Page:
Exactly five years ago, on Valentine’s Day, I launched an initiative that goes by the name of Friendships Across Borders: Aao Dosti Karein. The dream of nurturing cross-border friendships between Indians and Pakistanis continues to thrive in my heart, and it finds explicit as well as subtler manifestations in the work that I do under the broader umbrella of peace and human rights education.
I have been invited to facilitate workshops, give talks, offer trainings, create curriculum and participate in panel discussions in places such as Mumbai, Delhi, Hyderabad, Thiruvananthapuram, Chennai, Pondicherry, Bangalore, Lucknow, Ranipet, Walajapet, Kolkata, Guwahati, Jodhpur, Pune, Chandigarh, Kanpur, Lahore, Islamabad, Kathmandu, Vermont, Washington DC, Riyadh, and more! Whatever I have been able to accomplish so far owes to the support, good wishes and blessings of many who have encouraged me. I have not been able to document as much as I would have liked to.
I am a bit of an itinerant, and my approach is somewhat like an artist, so I never got around to building an organization out of this. Standardization and scaling up are not my cup of tea. They require specific skill sets, and a mix of ambition and leadership, that I am unable to provide. On the happier side, I am able to pursue more organic connections. This has led me to find meaning in working with educational institutions on addressing hate speech, communal violence, misogyny, toxic masculinity and homophobia, which belong to the same family as jingoism does.
People who are interested in thought leaders with linear journeys and aha moments that can be neatly packaged may not be able to see how creative affronts to patriarchy are at the heart of all of this work. And so am I. You will rarely find me describing myself as a change maker because I think it is pompous to imagine that I am leading a life that is somehow dedicated to service. I serve my own creative instincts, and the call of my gut. The work that comes out of this enterprise happens to be valuable to others as well, and I rejoice in that. However, I am quite wary of being celebrated as a selfless do-gooder. I am aware that my efforts are geared towards things that interest me deeply. If they did not, I would stop working on them.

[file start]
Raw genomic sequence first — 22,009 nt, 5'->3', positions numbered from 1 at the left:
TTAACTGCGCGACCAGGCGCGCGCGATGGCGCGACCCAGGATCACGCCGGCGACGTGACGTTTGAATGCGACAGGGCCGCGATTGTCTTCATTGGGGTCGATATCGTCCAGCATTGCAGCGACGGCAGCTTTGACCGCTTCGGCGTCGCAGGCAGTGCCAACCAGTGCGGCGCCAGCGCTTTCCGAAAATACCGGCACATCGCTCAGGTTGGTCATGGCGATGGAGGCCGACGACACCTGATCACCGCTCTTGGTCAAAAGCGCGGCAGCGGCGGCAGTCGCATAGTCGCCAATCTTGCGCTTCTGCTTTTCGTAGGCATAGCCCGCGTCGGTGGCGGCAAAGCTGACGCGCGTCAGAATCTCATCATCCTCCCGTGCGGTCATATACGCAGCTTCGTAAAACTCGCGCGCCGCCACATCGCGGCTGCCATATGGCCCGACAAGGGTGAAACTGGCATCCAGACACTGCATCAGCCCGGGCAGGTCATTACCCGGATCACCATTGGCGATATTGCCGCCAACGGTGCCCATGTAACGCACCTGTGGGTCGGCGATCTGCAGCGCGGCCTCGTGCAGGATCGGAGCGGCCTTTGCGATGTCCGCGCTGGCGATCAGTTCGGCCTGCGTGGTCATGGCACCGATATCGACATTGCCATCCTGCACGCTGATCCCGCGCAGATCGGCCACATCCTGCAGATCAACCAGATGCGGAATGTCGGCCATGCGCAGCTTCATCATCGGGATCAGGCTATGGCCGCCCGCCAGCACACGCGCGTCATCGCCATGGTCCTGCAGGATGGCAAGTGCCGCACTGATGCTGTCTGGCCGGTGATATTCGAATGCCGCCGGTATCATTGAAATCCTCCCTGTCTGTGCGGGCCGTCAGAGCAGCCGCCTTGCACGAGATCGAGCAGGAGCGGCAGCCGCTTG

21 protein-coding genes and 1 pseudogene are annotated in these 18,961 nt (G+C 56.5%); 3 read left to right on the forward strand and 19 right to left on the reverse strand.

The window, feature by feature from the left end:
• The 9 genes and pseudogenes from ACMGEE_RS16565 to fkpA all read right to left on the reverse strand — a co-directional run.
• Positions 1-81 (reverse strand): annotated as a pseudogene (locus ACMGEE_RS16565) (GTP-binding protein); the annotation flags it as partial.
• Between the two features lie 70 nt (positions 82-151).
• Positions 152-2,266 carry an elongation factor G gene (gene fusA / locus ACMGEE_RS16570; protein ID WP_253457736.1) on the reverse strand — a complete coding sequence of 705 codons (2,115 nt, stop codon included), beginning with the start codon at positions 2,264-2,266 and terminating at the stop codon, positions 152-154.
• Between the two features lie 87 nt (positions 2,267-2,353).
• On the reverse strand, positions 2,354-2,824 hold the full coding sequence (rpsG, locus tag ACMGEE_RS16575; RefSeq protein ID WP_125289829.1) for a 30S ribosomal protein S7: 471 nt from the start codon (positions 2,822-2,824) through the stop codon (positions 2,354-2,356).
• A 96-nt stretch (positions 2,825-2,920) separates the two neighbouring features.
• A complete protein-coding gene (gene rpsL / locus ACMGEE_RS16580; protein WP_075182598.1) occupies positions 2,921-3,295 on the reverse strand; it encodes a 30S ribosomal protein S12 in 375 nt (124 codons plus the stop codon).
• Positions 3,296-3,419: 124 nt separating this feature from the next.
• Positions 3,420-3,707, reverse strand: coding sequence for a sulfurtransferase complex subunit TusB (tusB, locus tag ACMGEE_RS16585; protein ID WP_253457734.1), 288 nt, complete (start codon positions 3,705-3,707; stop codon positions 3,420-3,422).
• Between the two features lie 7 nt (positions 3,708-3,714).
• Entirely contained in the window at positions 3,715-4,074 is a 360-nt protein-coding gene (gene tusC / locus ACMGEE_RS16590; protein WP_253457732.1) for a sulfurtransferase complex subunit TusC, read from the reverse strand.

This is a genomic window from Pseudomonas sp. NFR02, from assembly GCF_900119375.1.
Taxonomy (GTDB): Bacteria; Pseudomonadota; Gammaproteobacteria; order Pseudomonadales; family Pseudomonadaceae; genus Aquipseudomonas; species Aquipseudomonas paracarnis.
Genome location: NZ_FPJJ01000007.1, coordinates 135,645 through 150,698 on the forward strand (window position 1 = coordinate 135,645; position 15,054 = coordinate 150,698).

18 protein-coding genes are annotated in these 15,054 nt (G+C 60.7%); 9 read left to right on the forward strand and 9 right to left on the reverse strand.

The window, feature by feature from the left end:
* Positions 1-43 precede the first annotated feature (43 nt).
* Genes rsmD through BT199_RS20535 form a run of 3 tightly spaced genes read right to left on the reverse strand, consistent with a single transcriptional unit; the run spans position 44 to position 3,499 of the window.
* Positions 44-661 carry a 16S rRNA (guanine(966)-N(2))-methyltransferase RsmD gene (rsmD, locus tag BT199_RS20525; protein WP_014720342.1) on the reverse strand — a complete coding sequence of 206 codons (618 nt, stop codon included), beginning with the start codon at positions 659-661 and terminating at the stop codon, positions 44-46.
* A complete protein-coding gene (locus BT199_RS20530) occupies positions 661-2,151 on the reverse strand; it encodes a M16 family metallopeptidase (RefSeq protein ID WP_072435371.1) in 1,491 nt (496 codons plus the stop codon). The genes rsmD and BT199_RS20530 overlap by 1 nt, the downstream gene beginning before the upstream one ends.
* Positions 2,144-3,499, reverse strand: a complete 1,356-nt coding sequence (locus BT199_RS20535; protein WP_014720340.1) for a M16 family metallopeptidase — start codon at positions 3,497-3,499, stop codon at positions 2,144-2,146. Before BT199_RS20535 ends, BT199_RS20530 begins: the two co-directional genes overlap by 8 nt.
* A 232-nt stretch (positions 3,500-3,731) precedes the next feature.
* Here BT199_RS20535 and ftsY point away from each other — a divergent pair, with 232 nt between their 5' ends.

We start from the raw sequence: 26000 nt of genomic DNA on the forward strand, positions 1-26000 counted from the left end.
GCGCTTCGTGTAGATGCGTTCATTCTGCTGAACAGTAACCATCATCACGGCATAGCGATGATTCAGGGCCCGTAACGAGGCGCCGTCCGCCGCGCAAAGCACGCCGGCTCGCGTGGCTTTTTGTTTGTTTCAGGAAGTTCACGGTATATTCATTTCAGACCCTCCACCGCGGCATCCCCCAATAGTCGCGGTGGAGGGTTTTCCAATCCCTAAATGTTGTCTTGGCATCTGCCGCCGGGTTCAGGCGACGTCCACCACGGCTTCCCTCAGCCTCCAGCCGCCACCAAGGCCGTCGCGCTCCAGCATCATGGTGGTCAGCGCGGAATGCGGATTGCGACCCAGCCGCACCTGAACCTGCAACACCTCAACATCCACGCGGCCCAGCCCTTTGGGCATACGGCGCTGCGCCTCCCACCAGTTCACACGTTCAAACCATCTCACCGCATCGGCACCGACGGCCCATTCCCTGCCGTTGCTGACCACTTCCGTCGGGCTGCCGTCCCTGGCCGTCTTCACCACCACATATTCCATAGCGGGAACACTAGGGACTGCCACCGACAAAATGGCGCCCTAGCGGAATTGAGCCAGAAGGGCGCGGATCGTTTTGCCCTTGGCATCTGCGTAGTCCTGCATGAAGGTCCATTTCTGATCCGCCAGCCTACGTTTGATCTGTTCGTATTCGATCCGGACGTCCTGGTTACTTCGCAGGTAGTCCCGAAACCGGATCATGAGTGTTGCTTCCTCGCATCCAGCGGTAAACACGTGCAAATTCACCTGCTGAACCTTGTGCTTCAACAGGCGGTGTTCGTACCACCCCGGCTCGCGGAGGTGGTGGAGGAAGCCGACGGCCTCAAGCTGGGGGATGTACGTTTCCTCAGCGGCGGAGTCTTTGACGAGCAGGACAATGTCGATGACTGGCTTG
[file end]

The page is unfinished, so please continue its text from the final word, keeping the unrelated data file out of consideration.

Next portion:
Anyway, I will not ramble any more. I reproduce here a blog post I wrote for the Hri Institute for Southasian Research and Exchange on 14th February 2014, the day FAB aka ADK was born.
We live in times when the celebration of love has got associated with a particular date in the month of February, and it is not uncommon to come across people flustered by this trying to fight the trend. The fact that certain forms of love are privileged over others or that expression of love is equated with gifts, chocolates and candle-lit dinners are definitely matters that prompt us to reflect and rant. I thought it would be exciting to explore other spaces of love, particularly those that challenge us — the difficulty of loving someone you have been brought up to despise, or discovering love in seemingly unexpected places — in this case, friendships between Indians and Pakistanis.